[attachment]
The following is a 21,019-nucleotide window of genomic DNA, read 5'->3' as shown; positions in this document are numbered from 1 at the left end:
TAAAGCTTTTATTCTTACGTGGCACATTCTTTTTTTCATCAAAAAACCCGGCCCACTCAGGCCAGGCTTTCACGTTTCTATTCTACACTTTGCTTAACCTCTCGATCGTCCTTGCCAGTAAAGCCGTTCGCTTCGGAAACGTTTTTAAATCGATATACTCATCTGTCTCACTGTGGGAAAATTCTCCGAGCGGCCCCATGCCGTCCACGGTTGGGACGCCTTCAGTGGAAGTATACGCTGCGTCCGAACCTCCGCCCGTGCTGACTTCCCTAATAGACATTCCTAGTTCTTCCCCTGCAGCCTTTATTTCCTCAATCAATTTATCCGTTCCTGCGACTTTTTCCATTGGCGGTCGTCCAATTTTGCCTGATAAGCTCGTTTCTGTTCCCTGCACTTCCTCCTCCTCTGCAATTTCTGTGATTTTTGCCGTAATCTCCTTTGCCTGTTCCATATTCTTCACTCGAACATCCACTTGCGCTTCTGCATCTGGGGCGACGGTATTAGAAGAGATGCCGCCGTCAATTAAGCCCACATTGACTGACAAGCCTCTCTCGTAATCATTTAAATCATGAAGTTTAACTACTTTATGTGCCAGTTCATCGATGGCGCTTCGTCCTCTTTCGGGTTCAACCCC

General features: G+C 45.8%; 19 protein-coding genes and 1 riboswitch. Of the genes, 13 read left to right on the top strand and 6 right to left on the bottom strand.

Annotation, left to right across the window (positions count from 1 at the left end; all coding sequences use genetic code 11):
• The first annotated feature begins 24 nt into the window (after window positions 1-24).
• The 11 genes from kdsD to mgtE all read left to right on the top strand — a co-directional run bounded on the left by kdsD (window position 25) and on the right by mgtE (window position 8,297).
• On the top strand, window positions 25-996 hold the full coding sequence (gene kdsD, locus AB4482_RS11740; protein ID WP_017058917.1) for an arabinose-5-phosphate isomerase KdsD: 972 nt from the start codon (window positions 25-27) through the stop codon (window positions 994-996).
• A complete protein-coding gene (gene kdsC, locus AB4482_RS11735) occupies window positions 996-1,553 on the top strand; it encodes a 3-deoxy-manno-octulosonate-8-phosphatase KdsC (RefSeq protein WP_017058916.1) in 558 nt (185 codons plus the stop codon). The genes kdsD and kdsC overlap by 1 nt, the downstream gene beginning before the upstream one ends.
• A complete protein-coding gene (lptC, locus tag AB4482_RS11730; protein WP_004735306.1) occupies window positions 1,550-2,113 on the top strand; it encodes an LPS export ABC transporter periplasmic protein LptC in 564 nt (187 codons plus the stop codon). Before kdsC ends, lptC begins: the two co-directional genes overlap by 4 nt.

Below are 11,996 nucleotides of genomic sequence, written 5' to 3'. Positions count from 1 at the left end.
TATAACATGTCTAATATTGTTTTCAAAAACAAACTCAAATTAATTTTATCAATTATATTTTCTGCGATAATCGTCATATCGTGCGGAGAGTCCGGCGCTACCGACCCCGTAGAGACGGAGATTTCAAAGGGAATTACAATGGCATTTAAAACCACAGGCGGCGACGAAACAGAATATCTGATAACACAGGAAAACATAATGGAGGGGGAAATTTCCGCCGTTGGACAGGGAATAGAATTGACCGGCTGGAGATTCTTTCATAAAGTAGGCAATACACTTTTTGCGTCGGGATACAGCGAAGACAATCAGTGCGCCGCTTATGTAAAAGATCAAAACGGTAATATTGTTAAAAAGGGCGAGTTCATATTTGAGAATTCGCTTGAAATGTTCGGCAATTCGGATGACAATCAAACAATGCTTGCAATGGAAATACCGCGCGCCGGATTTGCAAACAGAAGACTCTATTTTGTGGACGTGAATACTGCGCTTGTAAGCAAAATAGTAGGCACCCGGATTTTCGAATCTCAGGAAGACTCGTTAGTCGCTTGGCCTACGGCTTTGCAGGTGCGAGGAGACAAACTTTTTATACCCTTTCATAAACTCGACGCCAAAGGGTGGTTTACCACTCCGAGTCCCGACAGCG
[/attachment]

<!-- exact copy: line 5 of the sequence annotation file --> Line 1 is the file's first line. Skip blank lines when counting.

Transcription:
• The first annotated feature begins 24 nt into the window (after window positions 1-24).